Tuesday, October 30, 2007



Ole Fred opposes civil unions but he's ok with dirty old rich men marrying youngsters

Yesterday I spent some time on the phone with one of the most brilliant and extraordinary candidates I have ever spoken with. Dennis Shulman is running against New Jersey rubber stamp Republican Scott Garrett in the northern and northwestern edge of New Jersey (NJ-05). He's a rabbi. He's blind. He's a drummer, a psychologist and a truly unique individual with the most positive energy I've ever encountered from anyone vying for office. He's going to be the Blue America guest at Firedoglake this Saturday at 2pm (EDT). Neither Rabbi Shulman nor I ever mentioned the words Fred Thompson (or Frederick of Hollywood) while we spoke and why should we? By the time Dennis starts debating Garrett, Thompson will be a footnote to the political history of the 2008 election campaign. But yesterday Thompson blurted something out that reminded me of an important point the rabbi made.

Yesterday Thompson was in New Hampshire unsuccessfully wooing Granite State voters. While visiting the Delta Dental Plans Association he was asked if he supports New Hampshire's new civil unions law and if he thought that would work on a federal level. Ole Fred wasn't sure what he was being asked. "Soviet Union?" he muttered. "No, civil unions," the questioner repeated clearly. "Oh. No, I would not be in support of that," Thompson said. No, I'm sure he wouldn't. I mean isn't that exactly why homophobic country singer John Rich of Big & Rich said he was supporting Thompson the other day-- because he's the most anti-gay of the pathetic pygmies™?

Rabbi Shulman, on the other hand, has a very different approach to this entire Republican-manufactured "issue." "These are issues of equality under the law, not issues of sexual orientation or morality... In the traditions of Reform Judaism, the rabbis have voted to bless gay marriages. I am appalled by the idea that the federal government would intrude on my right to perform a same-sex marriage if I choose to do so. Marriage should be an issue-- as it always has been-- between the states and religious institutions. I don't see that the federal government has any rights to define who and how people should be married."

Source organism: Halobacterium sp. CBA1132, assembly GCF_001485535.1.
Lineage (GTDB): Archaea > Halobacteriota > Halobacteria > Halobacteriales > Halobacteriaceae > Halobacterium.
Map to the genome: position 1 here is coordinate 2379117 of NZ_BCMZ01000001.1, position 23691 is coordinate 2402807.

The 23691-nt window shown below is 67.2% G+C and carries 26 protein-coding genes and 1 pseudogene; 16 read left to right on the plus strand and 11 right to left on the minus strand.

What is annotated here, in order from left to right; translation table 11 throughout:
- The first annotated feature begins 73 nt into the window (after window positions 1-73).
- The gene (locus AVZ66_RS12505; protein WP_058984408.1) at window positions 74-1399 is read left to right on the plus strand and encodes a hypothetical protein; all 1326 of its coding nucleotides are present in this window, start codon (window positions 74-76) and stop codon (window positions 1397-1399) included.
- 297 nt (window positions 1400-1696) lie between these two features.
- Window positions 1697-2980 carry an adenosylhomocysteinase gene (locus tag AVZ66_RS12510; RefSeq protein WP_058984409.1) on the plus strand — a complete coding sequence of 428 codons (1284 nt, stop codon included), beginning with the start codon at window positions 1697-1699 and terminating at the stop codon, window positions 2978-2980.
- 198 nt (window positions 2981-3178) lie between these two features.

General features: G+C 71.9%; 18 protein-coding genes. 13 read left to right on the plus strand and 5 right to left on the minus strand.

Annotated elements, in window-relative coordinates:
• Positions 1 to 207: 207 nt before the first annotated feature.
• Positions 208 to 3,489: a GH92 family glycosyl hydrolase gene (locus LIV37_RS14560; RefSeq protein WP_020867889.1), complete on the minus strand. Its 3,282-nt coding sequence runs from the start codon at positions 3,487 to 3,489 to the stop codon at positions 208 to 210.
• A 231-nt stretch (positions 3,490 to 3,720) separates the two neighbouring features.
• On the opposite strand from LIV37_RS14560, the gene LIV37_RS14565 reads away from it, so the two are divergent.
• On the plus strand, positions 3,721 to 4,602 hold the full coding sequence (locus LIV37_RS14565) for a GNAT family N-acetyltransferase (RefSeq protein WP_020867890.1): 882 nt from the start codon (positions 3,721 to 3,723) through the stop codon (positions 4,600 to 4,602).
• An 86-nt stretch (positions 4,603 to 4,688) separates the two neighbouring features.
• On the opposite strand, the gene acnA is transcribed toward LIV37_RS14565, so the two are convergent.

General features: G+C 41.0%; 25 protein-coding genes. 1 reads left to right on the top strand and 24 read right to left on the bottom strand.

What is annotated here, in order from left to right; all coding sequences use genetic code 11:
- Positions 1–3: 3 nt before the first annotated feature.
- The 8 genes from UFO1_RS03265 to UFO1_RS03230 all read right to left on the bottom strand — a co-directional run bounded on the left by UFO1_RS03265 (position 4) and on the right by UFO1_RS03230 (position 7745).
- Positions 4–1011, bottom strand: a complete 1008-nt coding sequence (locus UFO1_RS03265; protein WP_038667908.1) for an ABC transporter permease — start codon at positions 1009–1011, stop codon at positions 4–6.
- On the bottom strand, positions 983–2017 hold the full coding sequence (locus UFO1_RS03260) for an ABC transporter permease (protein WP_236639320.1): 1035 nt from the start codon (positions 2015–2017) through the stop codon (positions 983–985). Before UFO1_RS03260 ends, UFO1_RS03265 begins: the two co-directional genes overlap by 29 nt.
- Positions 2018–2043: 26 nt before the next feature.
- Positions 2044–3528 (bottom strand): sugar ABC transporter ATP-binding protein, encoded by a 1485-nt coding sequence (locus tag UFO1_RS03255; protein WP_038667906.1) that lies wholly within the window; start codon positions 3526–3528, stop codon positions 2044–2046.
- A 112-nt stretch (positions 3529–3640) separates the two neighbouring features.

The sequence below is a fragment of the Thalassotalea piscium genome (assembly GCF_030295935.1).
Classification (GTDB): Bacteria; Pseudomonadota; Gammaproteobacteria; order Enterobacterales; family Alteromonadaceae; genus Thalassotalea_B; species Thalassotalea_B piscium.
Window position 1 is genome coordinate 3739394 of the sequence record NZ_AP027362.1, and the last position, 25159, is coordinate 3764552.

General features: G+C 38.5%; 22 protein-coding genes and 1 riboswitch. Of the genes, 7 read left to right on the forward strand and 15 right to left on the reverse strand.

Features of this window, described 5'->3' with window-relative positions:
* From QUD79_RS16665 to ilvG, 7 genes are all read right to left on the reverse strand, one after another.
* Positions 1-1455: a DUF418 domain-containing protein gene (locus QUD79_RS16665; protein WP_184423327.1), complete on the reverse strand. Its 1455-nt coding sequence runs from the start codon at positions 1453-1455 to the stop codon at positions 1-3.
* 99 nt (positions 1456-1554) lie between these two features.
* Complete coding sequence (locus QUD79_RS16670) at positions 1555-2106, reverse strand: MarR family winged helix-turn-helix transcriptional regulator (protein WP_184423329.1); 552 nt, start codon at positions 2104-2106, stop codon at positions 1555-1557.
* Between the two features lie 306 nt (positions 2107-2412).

Imagine if Obama, Edwards or Hillary were making this kind of clear, straight forward sense on this fake issue that the right tries to use to divide people? Meanwhile... help a blind drummer who speaks Truth get to Congress.

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At 7:35 PM, Anonymous Anonymous said...

When the corrupt Boston mayor Jim Curley was briefly Massachusetts governor in the 1930s, he threatened to prosecute any Justice of the Peace who performed a wedding, insisting that they should only be performed in religious forums. The newspapers raked him over the coals, reminding him that he wasn't Fuhrer of Nazi Germany, and that even Atheists had the right to marry in the U.S. Curley became a laughingstock and was a disaster as governor.

At 7:29 AM, Blogger Y said...

Am I getting this right? You, agree that gay should be allowed to marry, but not older and younger people. I'm not clear on such fine distinctions. My grand parents were 10 years apart. Is that OK? Where is the line, exactly? If he were a Democrat would it be alright?

Why are your prejudices any better than those we've been battling against all these years?

At 12:17 PM, Anonymous Anonymous said...

Y - it's called a joke. Think, then type.


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